“The Fed has increased the interest rate by 50 basis points but the fact that this was already anticipated by the markets has calmed some nerves.

“The dollar index has lost steam on the back of the Fed’s decision and this has helped the gold price which has been oversold as some were thinking that the Fed may increase the interest rate by 75 basis points.

“We also see a relief rally for the US equity markets while traders are still fully digesting the message from the Fed.”

Indeed, the Federal Reserve followed through on its recently accelerated timeline for tightening policy late in the session, but indicated that even faster rate hikes were unlikely.

As had been expected, the Federal Open Market Committee raised its target range for the Fed funds rate by 50 basis points to between 0.75% and 1.0%.

Policymakers also said that from 1 June, the central bank would begin running off debt instruments from its $8.9trn balance sheet, at a monthly cadence of $47.5bn.

“Inflation is much too high and we understand the hardship it is causing,” said Fed chair Jerome Powell at his post-meeting press conference.

“We are moving expeditiously to bring it back down.”

Powell added that 75 basis point hikes were not being considered, although there was “a broad sense on the committee that additional 50-basis point increases should be on the table for the next couple of meetings.”

Wednesday’s rate hike was the largest single move since May 2000, when the Federal Reserve took its funds rate target to 6.5%.

“All central banks face a dilemma right now over how much relative weight to give to inflation or growth concerns, but it seems clear that the Fed is much more focused on the inflation risks,” said analysts at Lloyds Bank after the Fed’s announcement.

On the economic front, US mortgage applications increased by 2.50% week-on-week in the seven days ended 29 April, according to the Mortgage Bankers Association of America.

Elsewhere, private businesses hired 247,000 workers in April according to ADP – the smallest figure since April 2020 and well below forecasts of 395,000.

“In April, the labour market recovery showed signs of slowing as the economy approaches full employment,” said ADP chief economist Nela Richardson.

“While hiring demand remains strong, labour supply shortages caused job gains to soften for both goods producers and services providers.

“As the labor market tightens, small companies, with fewer than 50 employees, struggle with competition for wages amid increased costs.”

Still on data, the US trade deficit widened sharply to a record high of $109.8bn in March, according to the Bureau of Economic Analysis, as a broad-based rise in prices brought about a 10.3% surge in imports, which also topped a fresh high of $351.5bn.

The S&P Global composite PMI for April, meanwhile, was revised higher to a print of 55.6, up from a preliminary reading of 54.7, pointing to a sharp increase in services activity.

Finally, last month’s non-manufacturing PMI from the Institute for Supply Management fell to 57.1 in April, down 58.3 in March and well below estimates for a reading of 58.5, primarily due to a restricted labour pool and a slowdown in new orders growth.

In equities, retail pharmacy giant CVS Health jumped 4.78% after it raised full-year forecasts following expectations-busting first quarter earnings.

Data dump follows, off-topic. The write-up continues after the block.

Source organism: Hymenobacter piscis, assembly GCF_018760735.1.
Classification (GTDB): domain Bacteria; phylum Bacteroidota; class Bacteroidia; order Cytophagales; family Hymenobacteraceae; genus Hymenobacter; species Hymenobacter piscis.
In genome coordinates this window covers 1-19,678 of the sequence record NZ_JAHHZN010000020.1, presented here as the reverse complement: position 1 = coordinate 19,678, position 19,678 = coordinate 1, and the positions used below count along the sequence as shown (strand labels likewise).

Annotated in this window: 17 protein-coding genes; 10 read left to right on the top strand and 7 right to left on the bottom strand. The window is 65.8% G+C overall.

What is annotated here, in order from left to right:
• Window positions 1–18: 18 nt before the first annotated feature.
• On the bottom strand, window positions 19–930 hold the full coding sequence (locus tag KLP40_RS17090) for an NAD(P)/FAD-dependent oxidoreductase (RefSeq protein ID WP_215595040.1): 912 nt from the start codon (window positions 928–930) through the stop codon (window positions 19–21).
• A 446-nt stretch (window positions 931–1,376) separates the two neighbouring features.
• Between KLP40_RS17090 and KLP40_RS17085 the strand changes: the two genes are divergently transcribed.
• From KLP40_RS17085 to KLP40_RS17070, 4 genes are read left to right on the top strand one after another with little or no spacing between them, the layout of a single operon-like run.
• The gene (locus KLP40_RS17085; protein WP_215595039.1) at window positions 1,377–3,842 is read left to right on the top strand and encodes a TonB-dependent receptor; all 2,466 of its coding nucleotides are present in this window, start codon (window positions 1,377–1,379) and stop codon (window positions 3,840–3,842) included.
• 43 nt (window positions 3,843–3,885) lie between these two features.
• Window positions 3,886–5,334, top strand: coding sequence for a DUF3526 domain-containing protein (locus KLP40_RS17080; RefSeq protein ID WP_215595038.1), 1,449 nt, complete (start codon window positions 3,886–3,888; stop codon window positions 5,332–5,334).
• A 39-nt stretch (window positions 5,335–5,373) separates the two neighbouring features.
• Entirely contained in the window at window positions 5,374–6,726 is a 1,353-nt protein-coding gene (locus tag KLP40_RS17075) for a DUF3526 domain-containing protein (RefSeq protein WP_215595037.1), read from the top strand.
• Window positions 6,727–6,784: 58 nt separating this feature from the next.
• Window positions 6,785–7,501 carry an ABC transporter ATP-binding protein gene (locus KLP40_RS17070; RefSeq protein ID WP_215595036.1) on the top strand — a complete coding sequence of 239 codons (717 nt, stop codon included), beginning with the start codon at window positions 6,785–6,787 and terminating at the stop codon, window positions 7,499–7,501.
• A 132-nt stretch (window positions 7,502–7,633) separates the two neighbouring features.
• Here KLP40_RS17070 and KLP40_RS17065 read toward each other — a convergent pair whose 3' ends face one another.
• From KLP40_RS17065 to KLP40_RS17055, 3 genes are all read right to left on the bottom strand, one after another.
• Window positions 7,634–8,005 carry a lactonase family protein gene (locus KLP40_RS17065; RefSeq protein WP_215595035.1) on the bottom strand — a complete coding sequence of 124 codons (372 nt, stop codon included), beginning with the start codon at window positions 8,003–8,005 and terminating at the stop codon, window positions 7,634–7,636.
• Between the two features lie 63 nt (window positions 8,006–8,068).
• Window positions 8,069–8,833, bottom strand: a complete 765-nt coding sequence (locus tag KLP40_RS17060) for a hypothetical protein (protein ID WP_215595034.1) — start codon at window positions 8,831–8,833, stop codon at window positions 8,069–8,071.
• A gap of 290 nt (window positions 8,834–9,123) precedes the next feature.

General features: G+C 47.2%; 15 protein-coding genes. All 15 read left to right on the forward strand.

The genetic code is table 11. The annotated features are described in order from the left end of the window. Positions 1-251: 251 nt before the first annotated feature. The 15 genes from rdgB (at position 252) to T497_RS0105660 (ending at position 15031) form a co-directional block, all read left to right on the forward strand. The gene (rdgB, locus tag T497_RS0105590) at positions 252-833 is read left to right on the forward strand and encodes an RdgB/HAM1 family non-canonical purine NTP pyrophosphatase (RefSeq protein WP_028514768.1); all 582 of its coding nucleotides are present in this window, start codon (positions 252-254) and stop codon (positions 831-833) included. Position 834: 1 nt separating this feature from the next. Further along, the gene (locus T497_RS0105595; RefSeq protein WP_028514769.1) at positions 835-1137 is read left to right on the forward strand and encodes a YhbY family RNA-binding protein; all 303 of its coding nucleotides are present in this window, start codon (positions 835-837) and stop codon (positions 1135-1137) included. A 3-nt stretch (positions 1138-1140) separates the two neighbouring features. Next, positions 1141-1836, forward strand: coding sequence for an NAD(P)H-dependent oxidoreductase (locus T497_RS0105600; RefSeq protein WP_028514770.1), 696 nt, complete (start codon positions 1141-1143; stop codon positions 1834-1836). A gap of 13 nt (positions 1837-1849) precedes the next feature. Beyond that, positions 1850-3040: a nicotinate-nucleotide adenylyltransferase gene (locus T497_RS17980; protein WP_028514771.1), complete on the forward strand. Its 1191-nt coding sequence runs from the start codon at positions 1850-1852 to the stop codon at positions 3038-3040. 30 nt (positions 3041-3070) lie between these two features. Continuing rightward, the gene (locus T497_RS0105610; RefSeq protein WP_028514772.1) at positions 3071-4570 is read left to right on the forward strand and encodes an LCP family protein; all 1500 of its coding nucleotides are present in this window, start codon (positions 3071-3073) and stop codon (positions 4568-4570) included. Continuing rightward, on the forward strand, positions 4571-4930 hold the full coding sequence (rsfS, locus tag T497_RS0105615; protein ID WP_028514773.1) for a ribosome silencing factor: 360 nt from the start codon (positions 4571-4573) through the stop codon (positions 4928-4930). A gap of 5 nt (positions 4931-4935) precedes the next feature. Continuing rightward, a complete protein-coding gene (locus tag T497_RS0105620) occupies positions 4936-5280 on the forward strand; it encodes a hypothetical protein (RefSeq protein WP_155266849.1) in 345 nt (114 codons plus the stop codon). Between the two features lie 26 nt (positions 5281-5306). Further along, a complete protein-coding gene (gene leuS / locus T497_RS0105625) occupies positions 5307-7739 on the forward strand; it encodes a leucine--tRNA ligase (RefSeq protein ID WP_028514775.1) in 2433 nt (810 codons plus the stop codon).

Airbnb added 7.71% after it beat expectations in its latest set of numbers, and also topped 100 million nights booked in a single quarter for the first time in its history.

On the downside, Uber Technologies skidded 4.65% after the minicab and takeaway delivery specialist posted a wider-than-expected quarterly loss.

Domestic ride-hailing competitor Lyft tumbled 29.91%, meanwhile, after its guidance on profit and sales disappointed the market, even after its first quarter came in better than anticipated.


Thursday newspaper round-up: Virgin Atlantic, workplace lawsuits, Just Eat

The UK’s biggest electricity distribution business has agreed to pay £14.9m after its support for vulnerable customers during power cuts was deemed “totally unacceptable”. The energy regulator said National Grid’s Western Power Distribution (WPD) did not provide proper support to 1.7 million customers during the outages. An Ofgem investigation, launched in 2020, found that WPD had failed customers in a number of areas including not carrying out criminal record checks for all staff visiting customers’ homes. – Guardian

A Virgin Atlantic flight to New York was forced to return to Heathrow after bosses discovered that one of its pilots had not completed their training. Virgin Atlantic, majority-owned by billionaire businessman Sir Richard Branson, apologised for the disruption to passengers and blamed a “rostering issue”. It said internal training protocols, rather than UK aviation or safety regulations, had been breached. – Telegraph

Workplace lawsuits including the word “banter” have shot up by 45pc in a year as former colleagues clash over what they deem to be acceptable office humour. The number of employment tribunal claims relating to “banter” as a justification for alleged discrimination rose from 67 in 2020 to a record 97 in 2021, according to research by law firm GQ Littler. – Telegraph

The chairman of Just Eat Takeaway resigned before the food delivery group’s annual meeting yesterday after acknowledging shareholders’ concerns at the way the company has been run. Adriaan Nuhn’s abrupt exit came as the supervisory board withdrew the vote for the re-election to the management board of Jörg Gerbig, 41, the company’s chief operating officer, amid a complaint about his personal conduct. – The Times

Construction companies are struggling to keep up with growing workloads amid the surge in materials costs and a shortage of skilled labour. Almost every contractor, builder and developer surveyed in the latest Global Construction Monitor from the Royal Institution of Chartered Surveyors said that availability of materials was a “major constraint to current activity”. – The Times